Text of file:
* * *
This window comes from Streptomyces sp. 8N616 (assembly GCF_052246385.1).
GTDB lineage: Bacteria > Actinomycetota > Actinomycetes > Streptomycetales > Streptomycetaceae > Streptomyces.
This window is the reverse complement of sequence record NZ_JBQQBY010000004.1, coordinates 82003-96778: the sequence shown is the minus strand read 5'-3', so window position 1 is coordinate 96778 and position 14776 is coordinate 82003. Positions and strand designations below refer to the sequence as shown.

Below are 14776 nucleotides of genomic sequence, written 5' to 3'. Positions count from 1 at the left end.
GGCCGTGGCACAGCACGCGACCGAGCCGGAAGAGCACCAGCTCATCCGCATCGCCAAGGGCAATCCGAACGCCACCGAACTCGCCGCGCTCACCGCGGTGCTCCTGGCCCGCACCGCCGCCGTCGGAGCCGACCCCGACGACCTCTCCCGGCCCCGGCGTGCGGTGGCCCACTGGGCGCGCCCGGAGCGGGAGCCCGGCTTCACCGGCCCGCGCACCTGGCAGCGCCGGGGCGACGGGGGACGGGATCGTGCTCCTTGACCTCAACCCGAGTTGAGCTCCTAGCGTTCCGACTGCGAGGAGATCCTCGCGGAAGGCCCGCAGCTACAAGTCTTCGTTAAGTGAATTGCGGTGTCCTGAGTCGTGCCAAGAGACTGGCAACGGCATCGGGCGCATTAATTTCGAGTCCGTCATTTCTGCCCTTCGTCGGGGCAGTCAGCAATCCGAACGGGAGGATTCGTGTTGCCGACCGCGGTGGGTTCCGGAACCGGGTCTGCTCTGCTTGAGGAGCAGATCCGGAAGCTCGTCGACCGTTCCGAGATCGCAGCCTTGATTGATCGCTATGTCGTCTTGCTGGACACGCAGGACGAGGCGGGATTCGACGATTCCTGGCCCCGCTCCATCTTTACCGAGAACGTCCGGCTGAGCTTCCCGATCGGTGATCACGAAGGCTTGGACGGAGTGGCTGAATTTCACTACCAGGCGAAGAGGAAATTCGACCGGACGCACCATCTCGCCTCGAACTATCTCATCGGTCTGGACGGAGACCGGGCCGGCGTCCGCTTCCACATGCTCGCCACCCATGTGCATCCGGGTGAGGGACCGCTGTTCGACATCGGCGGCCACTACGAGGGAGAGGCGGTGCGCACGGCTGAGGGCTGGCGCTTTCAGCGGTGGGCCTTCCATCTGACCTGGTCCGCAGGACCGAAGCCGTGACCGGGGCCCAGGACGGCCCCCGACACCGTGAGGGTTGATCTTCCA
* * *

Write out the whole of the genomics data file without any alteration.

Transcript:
This window comes from Streptomyces sp. 8N616 (assembly GCF_052246385.1).
GTDB lineage: Bacteria > Actinomycetota > Actinomycetes > Streptomycetales > Streptomycetaceae > Streptomyces.
This window is the reverse complement of sequence record NZ_JBQQBY010000004.1, coordinates 82003-96778: the sequence shown is the minus strand read 5'-3', so window position 1 is coordinate 96778 and position 14776 is coordinate 82003. Positions and strand designations below refer to the sequence as shown.

Below are 14776 nucleotides of genomic sequence, written 5' to 3'. Positions count from 1 at the left end.
GGCCGTGGCACAGCACGCGACCGAGCCGGAAGAGCACCAGCTCATCCGCATCGCCAAGGGCAATCCGAACGCCACCGAACTCGCCGCGCTCACCGCGGTGCTCCTGGCCCGCACCGCCGCCGTCGGAGCCGACCCCGACGACCTCTCCCGGCCCCGGCGTGCGGTGGCCCACTGGGCGCGCCCGGAGCGGGAGCCCGGCTTCACCGGCCCGCGCACCTGGCAGCGCCGGGGCGACGGGGGACGGGATCGTGCTCCTTGACCTCAACCCGAGTTGAGCTCCTAGCGTTCCGACTGCGAGGAGATCCTCGCGGAAGGCCCGCAGCTACAAGTCTTCGTTAAGTGAATTGCGGTGTCCTGAGTCGTGCCAAGAGACTGGCAACGGCATCGGGCGCATTAATTTCGAGTCCGTCATTTCTGCCCTTCGTCGGGGCAGTCAGCAATCCGAACGGGAGGATTCGTGTTGCCGACCGCGGTGGGTTCCGGAACCGGGTCTGCTCTGCTTGAGGAGCAGATCCGGAAGCTCGTCGACCGTTCCGAGATCGCAGCCTTGATTGATCGCTATGTCGTCTTGCTGGACACGCAGGACGAGGCGGGATTCGACGATTCCTGGCCCCGCTCCATCTTTACCGAGAACGTCCGGCTGAGCTTCCCGATCGGTGATCACGAAGGCTTGGACGGAGTGGCTGAATTTCACTACCAGGCGAAGAGGAAATTCGACCGGACGCACCATCTCGCCTCGAACTATCTCATCGGTCTGGACGGAGACCGGGCCGGCGTCCGCTTCCACATGCTCGCCACCCATGTGCATCCGGGTGAGGGACCGCTGTTCGACATCGGCGGCCACTACGAGGGAGAGGCGGTGCGCACGGCTGAGGGCTGGCGCTTTCAGCGGTGGGCCTTCCATCTGACCTGGTCCGCAGGACCGAAGCCGTGACCGGGGCCCAGGACGGCCCCCGACACCGTGAGGGTTGATCTTCCA